Depressed Systolic Function after a Prolonged and Strenuous Exercise


Medicine & Science in Sports & Exercise:
doi: 10.1249/MSS.0b013e318298a585
BASIC SCIENCES: Contrasting Perspectives in Exercise Science and Sports Medicine

Introduction: Prolonged and strenuous exercise (PSE) induces transient left ventricular (LV) dysfunction. Although a consensus exists regarding the decrease in diastolic function, the existence of a decrease in systolic function by a PSE remains controversial, probably due to the transient tachycardia and changes in loading conditions observed upon the completion of exercise. Therefore, the objective was to evaluate LV systolic function before and after a PSE using two-dimensional speckle tracking echocardiography not only at rest but also during incremental tests to adjust heart rates (HR).

Methods and Results: Sixteen healthy young men (23 ± 3 yr old) performed a 3-h period of intensity-controlled upright cycling. LV strain (S), systolic strain rate (SR), rotation, and systolic rotational rate were evaluated by two-dimensional speckle tracking echocardiography before and after a 3-h period of PSE at rest and during incremental tests. Posttest evaluation was performed once the HR had returned to the pretest value. Under resting conditions, parameters of systolic function were either unchanged or increased after the PSE. However, during the incremental test, all LV systolic SR and apical rotational rates were decreased after PSE (radial SR at workload 3 (W3): 2.21 ± 0.12.s−1 vs 1.87 ± 0.10.s−1, P < 0.01 and apical rotational rate at W3: 128 ± 28 deg.s−1 vs 105 ± 26 deg.s−1, P < 0.05). Regression analyses between LV systolic SR and HR showed lower y-intercepts without differences in slopes, suggesting a decrease of both global and regional systolic functions irrespective of HR after the PSE.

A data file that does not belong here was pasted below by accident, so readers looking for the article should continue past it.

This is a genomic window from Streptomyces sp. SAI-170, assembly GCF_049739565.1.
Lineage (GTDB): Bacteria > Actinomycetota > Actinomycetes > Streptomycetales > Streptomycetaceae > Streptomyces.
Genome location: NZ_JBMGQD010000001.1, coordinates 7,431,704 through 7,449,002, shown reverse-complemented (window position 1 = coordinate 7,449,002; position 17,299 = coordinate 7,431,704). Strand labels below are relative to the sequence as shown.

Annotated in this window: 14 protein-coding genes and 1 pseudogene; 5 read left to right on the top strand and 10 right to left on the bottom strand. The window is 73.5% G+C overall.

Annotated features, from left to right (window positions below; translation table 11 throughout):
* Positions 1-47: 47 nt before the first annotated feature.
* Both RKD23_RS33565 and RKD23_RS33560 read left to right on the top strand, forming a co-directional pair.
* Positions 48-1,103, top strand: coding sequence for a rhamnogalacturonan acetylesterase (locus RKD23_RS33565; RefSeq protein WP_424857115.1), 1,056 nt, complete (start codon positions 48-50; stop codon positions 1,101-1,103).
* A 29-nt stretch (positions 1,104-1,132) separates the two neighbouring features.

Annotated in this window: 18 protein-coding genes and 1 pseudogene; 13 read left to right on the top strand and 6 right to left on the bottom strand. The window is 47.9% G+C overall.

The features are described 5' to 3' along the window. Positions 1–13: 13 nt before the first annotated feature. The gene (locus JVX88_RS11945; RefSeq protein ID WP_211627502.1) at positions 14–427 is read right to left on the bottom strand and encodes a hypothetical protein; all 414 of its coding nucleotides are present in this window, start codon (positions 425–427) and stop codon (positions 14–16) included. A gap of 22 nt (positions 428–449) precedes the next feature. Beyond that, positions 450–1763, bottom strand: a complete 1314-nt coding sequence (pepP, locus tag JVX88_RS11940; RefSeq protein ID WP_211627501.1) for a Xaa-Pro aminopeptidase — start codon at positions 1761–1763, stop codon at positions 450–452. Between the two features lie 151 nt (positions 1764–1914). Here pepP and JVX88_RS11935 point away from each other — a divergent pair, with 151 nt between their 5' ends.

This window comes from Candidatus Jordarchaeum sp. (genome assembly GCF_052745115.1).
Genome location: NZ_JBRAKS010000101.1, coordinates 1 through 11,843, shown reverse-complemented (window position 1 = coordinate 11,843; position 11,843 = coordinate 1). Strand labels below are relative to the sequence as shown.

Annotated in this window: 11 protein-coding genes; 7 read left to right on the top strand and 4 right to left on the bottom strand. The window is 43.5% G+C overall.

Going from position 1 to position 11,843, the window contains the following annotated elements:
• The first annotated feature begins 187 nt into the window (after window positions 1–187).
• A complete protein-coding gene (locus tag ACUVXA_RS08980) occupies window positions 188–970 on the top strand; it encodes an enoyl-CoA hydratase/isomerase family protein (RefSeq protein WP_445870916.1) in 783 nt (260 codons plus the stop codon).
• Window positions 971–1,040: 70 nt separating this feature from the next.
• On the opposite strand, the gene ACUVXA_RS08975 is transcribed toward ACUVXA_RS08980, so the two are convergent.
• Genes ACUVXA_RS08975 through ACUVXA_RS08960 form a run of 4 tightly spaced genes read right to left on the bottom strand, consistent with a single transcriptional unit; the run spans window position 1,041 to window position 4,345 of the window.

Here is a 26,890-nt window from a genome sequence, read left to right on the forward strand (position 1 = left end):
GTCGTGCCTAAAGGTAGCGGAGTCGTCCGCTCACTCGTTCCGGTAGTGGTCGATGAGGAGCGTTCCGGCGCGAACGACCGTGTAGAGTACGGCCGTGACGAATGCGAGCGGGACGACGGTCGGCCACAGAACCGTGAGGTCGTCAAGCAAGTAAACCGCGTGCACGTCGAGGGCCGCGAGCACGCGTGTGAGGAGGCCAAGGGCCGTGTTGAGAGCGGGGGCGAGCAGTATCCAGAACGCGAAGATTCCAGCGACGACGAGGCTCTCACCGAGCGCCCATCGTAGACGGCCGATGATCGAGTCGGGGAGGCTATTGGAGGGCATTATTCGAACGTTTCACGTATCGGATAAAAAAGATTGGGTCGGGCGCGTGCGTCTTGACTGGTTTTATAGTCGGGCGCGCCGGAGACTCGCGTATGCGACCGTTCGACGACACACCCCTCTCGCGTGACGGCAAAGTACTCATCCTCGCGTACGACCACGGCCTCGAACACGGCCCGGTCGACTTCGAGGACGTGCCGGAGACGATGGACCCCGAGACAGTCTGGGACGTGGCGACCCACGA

Conclusion: Our findings based on LV S and SR data during incremental tests demonstrate that the 3-h period of PSE induces LV systolic dysfunction.

Author Information

1EA-4278, Pharm-Ecologie Cardiovasculaire, Faculty of Sciences, University of Avignon, Avignon, FRANCE; 2EA-3920, Physiopathologie cardiovasculaire et prévention, Faculty of Sport Sciences, University of Franche Comté, Besançon, FRANCE; 3HP2 Laboratory (INSERM), Joseph Fourier University and Exercise Research Unit, University Hospital, Grenoble, FRANCE; and 4Department of Vascular Medicine, Nimes University Hospital, Nimes, FRANCE

Address for correspondence: Stéphane Nottin, Ph.D., Laboratoire de pharm-écologie cardiovasculaire, Université d’Avignon et des Pays de Vaucluse, 33 Rue Louis Pasteur, 84000 Avignon, France; E-mail:

Submitted for publication October 2012.

Accepted for publication April 2013.

© 2013 American College of Sports Medicine